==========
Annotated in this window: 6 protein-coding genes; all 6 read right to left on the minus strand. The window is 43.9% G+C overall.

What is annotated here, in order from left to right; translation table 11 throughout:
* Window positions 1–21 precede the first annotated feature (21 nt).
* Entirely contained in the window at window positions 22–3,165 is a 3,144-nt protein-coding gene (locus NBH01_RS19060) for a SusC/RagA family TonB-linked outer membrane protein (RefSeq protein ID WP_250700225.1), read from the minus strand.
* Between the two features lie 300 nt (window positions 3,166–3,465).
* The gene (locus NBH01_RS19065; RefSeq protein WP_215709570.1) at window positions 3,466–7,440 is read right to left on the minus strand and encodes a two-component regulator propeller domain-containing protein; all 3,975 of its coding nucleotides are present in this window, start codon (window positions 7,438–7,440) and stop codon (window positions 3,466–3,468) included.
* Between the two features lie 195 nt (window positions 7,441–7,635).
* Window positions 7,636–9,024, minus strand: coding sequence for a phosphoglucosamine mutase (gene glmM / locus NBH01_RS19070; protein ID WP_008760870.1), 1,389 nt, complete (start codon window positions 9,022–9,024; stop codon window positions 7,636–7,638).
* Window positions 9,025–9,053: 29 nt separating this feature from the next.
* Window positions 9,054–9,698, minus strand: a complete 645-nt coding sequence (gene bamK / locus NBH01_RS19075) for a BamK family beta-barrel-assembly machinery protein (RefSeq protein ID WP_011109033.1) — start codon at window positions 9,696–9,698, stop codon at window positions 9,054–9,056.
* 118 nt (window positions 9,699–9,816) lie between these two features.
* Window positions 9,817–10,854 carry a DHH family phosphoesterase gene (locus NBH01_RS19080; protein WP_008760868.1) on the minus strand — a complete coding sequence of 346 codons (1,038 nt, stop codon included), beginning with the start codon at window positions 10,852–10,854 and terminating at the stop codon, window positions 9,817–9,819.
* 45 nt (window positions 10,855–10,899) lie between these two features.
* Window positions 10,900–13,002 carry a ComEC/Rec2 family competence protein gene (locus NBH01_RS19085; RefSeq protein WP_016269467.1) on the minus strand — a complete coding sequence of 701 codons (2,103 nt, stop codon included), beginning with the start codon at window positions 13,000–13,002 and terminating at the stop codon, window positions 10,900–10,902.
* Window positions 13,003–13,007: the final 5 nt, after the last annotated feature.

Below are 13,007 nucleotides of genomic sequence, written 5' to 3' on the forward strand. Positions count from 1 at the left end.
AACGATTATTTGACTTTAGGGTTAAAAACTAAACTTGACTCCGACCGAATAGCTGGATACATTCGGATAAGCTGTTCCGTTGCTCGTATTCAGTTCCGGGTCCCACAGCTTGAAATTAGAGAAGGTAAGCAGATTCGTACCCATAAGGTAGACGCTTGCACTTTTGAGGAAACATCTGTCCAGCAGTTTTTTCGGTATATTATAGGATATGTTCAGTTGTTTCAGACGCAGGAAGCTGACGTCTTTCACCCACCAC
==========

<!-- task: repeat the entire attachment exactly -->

Annotated in this window: 6 protein-coding genes; all 6 read right to left on the minus strand. The window is 43.9% G+C overall.

What is annotated here, in order from left to right; translation table 11 throughout:
* Window positions 1–21 precede the first annotated feature (21 nt).
* Entirely contained in the window at window positions 22–3,165 is a 3,144-nt protein-coding gene (locus NBH01_RS19060) for a SusC/RagA family TonB-linked outer membrane protein (RefSeq protein ID WP_250700225.1), read from the minus strand.
* Between the two features lie 300 nt (window positions 3,166–3,465).
* The gene (locus NBH01_RS19065; RefSeq protein WP_215709570.1) at window positions 3,466–7,440 is read right to left on the minus strand and encodes a two-component regulator propeller domain-containing protein; all 3,975 of its coding nucleotides are present in this window, start codon (window positions 7,438–7,440) and stop codon (window positions 3,466–3,468) included.
* Between the two features lie 195 nt (window positions 7,441–7,635).
* Window positions 7,636–9,024, minus strand: coding sequence for a phosphoglucosamine mutase (gene glmM / locus NBH01_RS19070; protein ID WP_008760870.1), 1,389 nt, complete (start codon window positions 9,022–9,024; stop codon window positions 7,636–7,638).
* Window positions 9,025–9,053: 29 nt separating this feature from the next.
* Window positions 9,054–9,698, minus strand: a complete 645-nt coding sequence (gene bamK / locus NBH01_RS19075) for a BamK family beta-barrel-assembly machinery protein (RefSeq protein ID WP_011109033.1) — start codon at window positions 9,696–9,698, stop codon at window positions 9,054–9,056.
* 118 nt (window positions 9,699–9,816) lie between these two features.
* Window positions 9,817–10,854 carry a DHH family phosphoesterase gene (locus NBH01_RS19080; protein WP_008760868.1) on the minus strand — a complete coding sequence of 346 codons (1,038 nt, stop codon included), beginning with the start codon at window positions 10,852–10,854 and terminating at the stop codon, window positions 9,817–9,819.
* 45 nt (window positions 10,855–10,899) lie between these two features.
* Window positions 10,900–13,002 carry a ComEC/Rec2 family competence protein gene (locus NBH01_RS19085; RefSeq protein WP_016269467.1) on the minus strand — a complete coding sequence of 701 codons (2,103 nt, stop codon included), beginning with the start codon at window positions 13,000–13,002 and terminating at the stop codon, window positions 10,900–10,902.
* Window positions 13,003–13,007: the final 5 nt, after the last annotated feature.

Below are 13,007 nucleotides of genomic sequence, written 5' to 3' on the forward strand. Positions count from 1 at the left end.
AACGATTATTTGACTTTAGGGTTAAAAACTAAACTTGACTCCGACCGAATAGCTGGATACATTCGGATAAGCTGTTCCGTTGCTCGTATTCAGTTCCGGGTCCCACAGCTTGAAATTAGAGAAGGTAAGCAGATTCGTACCCATAAGGTAGACGCTTGCACTTTTGAGGAAACATCTGTCCAGCAGTTTTTTCGGTATATTATAGGATATGTTCAGTTGTTTCAGACGCAGGAAGCTGACGTCTTTCACCCACCAC